Vencuss At Work on Sandy Recovery Ministry

Vencuss At Work on Sandy Recovery Ministry

Disaster Recovery Ministries Team



September 1, 2013

Dear Friends,                                                                                         

It is with a profound sense of gratitude and privilege that I find myself back in the New York Conference after nearly three years in Haiti, serving now as the coordinator of disaster recovery ministries. Wendy and I (and our Haitian dog, Blackie) returned at the end of July and I formally assumed work on August 12. We have taken up residence in the Bellmore, N.Y., parsonage on Long Island, at the gracious invitation of the congregation here, and are adjusting to life back in the states.  We are both grateful for the many welcomes we have received.

Disaster response and recovery presents the church with many unique challenges and opportunities. There is the challenge of responding to peoples’ needs in incredibly difficult and chaotic circumstances, and the challenge of finding the church’s place and role in short and long-term relief and recovery efforts. But more importantly, the opportunity to be The Church – to be the hands, the heart, the spirit of God in Christ in hands-on ways.

I have begun my work by visiting some of the established recovery sites in Brooklyn, Staten Island, and Long Island. I’ll be heading to Connecticut within a week or so. I’ve been meeting some of the key persons who have been carrying on the recovery efforts, visiting homes of those who have received help, and generally listening to people’s stories. They are amazing.  

Let me first offer a word of thanks to those within the New York Conference and beyond who responded in the immediate aftermath of Sandy; those who were on the front lines of response and recovery; and those who continued to offer their time, efforts and gifts in the months following. They built a solid foundation upon which we can continue our work.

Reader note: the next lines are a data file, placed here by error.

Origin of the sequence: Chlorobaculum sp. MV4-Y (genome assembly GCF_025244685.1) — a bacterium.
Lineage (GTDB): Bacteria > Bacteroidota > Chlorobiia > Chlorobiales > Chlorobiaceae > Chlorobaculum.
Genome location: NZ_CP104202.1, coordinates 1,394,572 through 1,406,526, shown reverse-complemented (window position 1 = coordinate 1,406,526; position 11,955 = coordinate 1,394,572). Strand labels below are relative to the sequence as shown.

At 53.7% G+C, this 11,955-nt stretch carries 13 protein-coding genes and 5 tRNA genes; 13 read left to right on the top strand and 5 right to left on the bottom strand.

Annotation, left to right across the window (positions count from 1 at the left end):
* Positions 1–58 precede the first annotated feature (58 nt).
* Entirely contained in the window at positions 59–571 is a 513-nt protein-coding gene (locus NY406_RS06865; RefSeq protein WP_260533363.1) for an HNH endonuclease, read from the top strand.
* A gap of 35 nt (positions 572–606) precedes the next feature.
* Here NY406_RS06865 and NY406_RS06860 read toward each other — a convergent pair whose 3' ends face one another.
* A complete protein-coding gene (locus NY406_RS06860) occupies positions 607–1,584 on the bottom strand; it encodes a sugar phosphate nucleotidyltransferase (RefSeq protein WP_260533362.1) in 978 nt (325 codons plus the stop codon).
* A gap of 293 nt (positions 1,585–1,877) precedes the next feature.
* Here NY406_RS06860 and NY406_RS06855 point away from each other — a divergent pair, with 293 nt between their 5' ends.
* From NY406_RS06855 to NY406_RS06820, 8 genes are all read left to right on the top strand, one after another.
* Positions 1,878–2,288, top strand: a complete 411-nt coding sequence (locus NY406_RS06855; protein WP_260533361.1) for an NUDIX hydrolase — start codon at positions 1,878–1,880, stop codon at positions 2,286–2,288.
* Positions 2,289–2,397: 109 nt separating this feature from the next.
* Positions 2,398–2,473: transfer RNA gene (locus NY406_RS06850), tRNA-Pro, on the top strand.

As I travel around, people remind me that, “looks can be deceiving.” That, just because a neighborhood looks okay, it doesn’t mean that extreme needs don’t still exist.  Just this weekend I visited a home in Freeport that still needs to be gutted, cleaned and then repaired. 

To coin a phrase, I would like to say that the New York Conference is “open for business” – the “business” of being the church in disaster recovery.  We will be consolidating our administrative work through the Community UMC office in Massapequa, which has served as a key recovery site since the beginning of the storm. We will be receiving team registrations for any of our locations, and other scheduling inquiries, through that site. We will be open to receive groups or teams for one day, a weekend, or an extended period of time.  Interested groups or persons can contact Peggy Racine at  If you have other questions, you can contact me at

A key dimension of our work is to respond to “unmet needs, ” with a priority given to the most vulnerable.  If you know of families or individuals who are in need of assistance please forward that information as well and we’ll get it to the appropriate persons.

This is an exciting time and ministry in the life of our conference, but not without its challenges. As we organize our efforts and move along I ask your continued patience with the process. More importantly, I ask your continued support, through prayer and action, as we seek to serve the people of God, everywhere.

With thanks, in faith,


This new position, funded by a $3 million grant from UMCOR for Hurricane Sandy recovery, will continue for at least the next three years.

A member of the New York Conference since 1978, Vencuss has pastored churches in Pleasant Valley and Newburgh, N.Y., as well as Wethersfield, Conn.

He most recently served as program coordinator of the Haiti Response Plan (UMCOR) in Port-au-Prince since 2010. While there, he also coordinated “Mountains of Hope,” formerly the NYAC Haiti Task Force. He is an UMCOR certified early response team trainer and has led more than 20 VIM teams to Haiti since 2002.